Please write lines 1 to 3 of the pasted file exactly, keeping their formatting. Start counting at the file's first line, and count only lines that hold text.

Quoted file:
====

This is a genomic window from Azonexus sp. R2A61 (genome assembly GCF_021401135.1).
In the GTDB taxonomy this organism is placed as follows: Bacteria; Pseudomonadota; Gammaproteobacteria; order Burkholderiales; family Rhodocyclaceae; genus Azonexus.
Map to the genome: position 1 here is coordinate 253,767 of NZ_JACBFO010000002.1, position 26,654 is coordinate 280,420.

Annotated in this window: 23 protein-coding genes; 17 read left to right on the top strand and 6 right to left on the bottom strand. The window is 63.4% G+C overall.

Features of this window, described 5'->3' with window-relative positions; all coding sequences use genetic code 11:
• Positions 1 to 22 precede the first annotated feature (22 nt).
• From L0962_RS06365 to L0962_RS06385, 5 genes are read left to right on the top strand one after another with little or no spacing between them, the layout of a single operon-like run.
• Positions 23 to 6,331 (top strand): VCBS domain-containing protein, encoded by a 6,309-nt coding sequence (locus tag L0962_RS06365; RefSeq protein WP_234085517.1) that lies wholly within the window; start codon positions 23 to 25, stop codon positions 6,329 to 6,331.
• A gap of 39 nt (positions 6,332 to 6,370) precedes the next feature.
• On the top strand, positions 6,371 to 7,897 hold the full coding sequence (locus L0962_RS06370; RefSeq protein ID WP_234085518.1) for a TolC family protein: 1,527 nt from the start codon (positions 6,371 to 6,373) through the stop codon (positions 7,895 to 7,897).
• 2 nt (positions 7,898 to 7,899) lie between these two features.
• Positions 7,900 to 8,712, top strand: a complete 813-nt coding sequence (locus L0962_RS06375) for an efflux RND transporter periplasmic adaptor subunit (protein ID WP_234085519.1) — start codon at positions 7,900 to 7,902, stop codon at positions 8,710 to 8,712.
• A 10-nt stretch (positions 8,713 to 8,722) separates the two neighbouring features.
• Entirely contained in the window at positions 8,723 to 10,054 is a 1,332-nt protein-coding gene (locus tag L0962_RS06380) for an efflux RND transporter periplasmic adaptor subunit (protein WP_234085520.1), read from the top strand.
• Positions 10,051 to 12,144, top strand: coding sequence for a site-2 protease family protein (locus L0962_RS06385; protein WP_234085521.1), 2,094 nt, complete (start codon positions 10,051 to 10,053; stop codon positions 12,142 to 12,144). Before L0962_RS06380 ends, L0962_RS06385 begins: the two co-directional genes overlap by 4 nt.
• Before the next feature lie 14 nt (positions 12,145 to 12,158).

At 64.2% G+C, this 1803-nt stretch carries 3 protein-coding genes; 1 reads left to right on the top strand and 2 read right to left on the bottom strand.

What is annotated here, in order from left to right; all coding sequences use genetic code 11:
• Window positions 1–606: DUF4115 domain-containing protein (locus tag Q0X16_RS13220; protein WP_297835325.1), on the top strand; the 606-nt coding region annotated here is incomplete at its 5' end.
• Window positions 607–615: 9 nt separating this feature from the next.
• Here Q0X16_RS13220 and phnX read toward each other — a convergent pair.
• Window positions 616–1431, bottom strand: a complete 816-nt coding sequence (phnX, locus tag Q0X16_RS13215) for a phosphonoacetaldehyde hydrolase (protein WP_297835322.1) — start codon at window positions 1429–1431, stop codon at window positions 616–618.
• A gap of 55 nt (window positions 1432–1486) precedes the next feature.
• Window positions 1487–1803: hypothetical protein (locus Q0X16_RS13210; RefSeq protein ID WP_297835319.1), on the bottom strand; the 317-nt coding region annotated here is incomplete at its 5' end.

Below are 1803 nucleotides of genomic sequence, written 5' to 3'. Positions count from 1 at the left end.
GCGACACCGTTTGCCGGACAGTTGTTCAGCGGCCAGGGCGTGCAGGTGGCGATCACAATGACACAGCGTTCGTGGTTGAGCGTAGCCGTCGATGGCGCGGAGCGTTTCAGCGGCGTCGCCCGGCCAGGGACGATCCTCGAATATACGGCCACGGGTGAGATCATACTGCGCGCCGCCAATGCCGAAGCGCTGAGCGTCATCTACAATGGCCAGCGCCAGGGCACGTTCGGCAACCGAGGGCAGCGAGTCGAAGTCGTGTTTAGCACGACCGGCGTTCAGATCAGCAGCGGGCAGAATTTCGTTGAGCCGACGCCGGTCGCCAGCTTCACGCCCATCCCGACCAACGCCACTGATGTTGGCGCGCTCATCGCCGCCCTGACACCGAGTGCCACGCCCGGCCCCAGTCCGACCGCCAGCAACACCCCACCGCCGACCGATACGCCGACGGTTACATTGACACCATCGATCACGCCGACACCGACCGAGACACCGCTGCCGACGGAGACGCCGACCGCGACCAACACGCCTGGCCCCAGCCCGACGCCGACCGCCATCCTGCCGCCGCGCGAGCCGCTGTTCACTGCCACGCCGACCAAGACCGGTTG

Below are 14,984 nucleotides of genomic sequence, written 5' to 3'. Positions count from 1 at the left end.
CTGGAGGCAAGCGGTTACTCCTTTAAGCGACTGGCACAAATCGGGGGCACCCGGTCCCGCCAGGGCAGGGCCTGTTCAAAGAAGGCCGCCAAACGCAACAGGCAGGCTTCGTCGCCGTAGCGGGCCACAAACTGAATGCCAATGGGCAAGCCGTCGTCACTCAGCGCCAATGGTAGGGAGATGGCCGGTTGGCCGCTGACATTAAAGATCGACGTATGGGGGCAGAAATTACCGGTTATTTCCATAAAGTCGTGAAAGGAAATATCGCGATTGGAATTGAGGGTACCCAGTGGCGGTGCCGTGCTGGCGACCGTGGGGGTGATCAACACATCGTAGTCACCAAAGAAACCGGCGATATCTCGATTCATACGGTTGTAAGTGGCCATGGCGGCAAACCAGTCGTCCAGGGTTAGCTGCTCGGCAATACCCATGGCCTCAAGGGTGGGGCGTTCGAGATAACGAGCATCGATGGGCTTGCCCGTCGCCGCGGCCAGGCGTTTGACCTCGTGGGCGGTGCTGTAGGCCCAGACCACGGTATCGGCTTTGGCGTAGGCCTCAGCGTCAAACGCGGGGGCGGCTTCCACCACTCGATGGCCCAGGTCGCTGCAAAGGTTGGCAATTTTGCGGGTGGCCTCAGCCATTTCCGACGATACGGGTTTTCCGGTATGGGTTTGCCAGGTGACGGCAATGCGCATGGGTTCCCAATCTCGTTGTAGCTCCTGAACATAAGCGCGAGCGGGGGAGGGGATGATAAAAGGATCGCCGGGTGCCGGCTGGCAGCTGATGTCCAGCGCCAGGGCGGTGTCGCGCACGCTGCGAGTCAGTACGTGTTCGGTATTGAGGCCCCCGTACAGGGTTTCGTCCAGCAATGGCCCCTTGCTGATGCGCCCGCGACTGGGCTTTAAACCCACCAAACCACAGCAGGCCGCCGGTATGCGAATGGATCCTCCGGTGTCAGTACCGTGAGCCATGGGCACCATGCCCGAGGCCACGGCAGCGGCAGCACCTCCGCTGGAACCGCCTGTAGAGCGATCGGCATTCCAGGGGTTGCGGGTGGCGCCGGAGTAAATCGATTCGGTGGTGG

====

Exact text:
This is a genomic window from Azonexus sp. R2A61 (genome assembly GCF_021401135.1).
In the GTDB taxonomy this organism is placed as follows: Bacteria; Pseudomonadota; Gammaproteobacteria; order Burkholderiales; family Rhodocyclaceae; genus Azonexus.
Map to the genome: position 1 here is coordinate 253,767 of NZ_JACBFO010000002.1, position 26,654 is coordinate 280,420.